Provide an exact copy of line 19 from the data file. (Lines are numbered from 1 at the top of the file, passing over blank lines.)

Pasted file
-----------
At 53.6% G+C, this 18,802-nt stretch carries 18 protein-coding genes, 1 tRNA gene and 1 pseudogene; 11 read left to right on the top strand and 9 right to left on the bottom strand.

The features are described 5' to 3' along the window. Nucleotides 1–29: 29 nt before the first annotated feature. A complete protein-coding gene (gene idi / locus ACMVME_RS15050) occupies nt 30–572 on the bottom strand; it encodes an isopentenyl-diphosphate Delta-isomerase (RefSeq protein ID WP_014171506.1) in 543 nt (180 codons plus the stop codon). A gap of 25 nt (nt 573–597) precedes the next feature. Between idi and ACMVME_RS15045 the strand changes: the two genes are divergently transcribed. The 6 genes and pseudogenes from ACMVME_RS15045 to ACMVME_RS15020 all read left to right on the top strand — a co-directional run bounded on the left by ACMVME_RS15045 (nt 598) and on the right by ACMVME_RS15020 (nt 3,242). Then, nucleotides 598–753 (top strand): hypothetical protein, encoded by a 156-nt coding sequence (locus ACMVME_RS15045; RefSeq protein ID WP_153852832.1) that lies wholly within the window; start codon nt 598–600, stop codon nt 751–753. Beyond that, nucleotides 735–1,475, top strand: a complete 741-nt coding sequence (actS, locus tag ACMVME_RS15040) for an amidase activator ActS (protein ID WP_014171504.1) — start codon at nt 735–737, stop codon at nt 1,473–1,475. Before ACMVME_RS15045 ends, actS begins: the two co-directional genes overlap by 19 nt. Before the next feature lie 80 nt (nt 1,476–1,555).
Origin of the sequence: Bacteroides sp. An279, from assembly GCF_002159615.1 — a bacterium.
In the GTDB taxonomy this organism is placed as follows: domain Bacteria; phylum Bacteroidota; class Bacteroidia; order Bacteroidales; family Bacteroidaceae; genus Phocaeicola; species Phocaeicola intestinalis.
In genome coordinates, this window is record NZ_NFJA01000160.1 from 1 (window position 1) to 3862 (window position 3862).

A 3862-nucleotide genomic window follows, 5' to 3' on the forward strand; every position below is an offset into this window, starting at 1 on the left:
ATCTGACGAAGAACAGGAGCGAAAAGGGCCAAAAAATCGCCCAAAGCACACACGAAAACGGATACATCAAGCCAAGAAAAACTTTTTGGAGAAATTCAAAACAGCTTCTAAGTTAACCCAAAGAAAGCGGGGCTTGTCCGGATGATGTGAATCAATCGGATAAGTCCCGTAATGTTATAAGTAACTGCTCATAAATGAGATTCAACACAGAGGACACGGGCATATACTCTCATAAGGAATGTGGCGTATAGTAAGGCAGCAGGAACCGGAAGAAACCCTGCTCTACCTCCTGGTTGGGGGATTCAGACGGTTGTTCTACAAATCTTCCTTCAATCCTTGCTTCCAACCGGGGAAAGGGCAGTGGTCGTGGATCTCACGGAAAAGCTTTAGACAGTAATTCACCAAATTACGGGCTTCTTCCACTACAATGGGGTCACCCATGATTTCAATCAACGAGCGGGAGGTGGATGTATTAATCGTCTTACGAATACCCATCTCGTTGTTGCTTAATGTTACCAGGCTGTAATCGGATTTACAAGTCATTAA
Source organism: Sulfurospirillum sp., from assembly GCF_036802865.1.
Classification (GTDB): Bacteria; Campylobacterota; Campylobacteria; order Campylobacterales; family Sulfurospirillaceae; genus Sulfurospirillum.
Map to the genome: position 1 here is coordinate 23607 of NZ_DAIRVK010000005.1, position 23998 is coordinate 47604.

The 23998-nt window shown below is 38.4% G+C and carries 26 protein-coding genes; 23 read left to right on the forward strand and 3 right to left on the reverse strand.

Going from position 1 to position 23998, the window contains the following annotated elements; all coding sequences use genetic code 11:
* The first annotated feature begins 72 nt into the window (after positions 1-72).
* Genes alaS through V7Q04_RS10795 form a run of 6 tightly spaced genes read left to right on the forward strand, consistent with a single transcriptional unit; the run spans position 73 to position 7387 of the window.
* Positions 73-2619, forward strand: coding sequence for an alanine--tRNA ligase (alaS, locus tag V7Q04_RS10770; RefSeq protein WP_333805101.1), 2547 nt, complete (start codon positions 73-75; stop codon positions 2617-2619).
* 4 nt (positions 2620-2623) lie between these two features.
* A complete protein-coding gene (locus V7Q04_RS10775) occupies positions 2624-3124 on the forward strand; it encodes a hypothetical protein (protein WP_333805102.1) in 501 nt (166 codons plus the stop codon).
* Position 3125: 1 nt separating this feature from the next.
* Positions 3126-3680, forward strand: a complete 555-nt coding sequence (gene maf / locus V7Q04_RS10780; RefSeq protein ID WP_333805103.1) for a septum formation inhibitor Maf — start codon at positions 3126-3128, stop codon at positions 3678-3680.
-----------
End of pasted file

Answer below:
* Positions 3126-3680, forward strand: a complete 555-nt coding sequence (gene maf / locus V7Q04_RS10780; RefSeq protein ID WP_333805103.1) for a septum formation inhibitor Maf — start codon at positions 3126-3128, stop codon at positions 3678-3680.